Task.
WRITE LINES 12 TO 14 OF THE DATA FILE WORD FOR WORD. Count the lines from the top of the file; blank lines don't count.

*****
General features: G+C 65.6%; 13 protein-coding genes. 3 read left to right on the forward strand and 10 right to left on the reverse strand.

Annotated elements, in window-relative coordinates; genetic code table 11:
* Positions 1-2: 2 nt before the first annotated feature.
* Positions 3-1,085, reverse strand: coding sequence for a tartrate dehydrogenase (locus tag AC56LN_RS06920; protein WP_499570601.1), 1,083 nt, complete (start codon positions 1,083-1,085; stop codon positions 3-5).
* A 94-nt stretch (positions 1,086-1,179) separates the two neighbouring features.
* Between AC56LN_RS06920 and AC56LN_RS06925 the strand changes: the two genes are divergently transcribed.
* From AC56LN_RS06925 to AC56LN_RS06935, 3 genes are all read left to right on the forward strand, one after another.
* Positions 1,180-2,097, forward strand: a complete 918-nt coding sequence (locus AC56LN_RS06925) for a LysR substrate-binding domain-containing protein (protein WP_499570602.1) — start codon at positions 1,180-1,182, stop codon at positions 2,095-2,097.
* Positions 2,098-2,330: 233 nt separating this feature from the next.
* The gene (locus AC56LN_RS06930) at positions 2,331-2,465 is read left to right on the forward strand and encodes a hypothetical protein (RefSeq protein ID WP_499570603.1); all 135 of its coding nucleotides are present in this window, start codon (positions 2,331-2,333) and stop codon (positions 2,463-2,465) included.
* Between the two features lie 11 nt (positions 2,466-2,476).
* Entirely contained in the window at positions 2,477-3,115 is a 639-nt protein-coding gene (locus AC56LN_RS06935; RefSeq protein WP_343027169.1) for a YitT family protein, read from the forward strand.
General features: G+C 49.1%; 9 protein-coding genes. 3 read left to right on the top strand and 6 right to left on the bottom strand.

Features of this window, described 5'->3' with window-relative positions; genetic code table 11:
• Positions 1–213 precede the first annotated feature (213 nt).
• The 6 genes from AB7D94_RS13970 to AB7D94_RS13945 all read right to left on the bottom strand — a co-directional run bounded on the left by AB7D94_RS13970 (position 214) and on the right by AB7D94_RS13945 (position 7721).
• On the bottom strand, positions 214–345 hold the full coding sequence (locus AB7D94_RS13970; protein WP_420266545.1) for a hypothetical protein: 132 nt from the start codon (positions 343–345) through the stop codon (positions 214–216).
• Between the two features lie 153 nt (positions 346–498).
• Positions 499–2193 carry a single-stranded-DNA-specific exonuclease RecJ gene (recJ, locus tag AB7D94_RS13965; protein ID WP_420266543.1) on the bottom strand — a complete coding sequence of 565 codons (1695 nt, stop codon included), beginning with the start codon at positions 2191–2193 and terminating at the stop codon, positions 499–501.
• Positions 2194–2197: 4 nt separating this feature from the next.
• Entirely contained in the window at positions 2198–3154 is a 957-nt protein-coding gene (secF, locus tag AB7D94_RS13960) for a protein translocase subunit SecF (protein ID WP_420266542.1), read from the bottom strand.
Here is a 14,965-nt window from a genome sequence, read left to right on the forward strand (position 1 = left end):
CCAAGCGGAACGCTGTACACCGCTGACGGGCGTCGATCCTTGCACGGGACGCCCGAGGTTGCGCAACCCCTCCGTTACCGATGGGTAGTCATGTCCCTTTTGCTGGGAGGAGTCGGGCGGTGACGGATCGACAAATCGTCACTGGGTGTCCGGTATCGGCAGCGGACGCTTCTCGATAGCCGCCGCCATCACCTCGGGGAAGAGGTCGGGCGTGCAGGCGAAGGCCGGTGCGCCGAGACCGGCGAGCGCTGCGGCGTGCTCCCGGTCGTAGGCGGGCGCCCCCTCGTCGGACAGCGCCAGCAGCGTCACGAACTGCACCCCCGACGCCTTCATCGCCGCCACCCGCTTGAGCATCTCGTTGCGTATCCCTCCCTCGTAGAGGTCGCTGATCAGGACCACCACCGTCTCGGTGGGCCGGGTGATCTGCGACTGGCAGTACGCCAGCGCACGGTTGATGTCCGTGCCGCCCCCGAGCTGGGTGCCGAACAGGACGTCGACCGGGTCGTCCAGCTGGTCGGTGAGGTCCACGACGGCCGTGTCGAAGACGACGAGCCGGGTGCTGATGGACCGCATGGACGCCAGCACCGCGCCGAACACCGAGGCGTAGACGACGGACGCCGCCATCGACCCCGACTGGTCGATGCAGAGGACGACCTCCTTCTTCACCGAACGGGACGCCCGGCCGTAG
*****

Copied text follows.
* Entirely contained in the window at positions 2,477-3,115 is a 639-nt protein-coding gene (locus AC56LN_RS06935; RefSeq protein WP_343027169.1) for a YitT family protein, read from the forward strand.
General features: G+C 49.1%; 9 protein-coding genes. 3 read left to right on the top strand and 6 right to left on the bottom strand.

Features of this window, described 5'->3' with window-relative positions; genetic code table 11: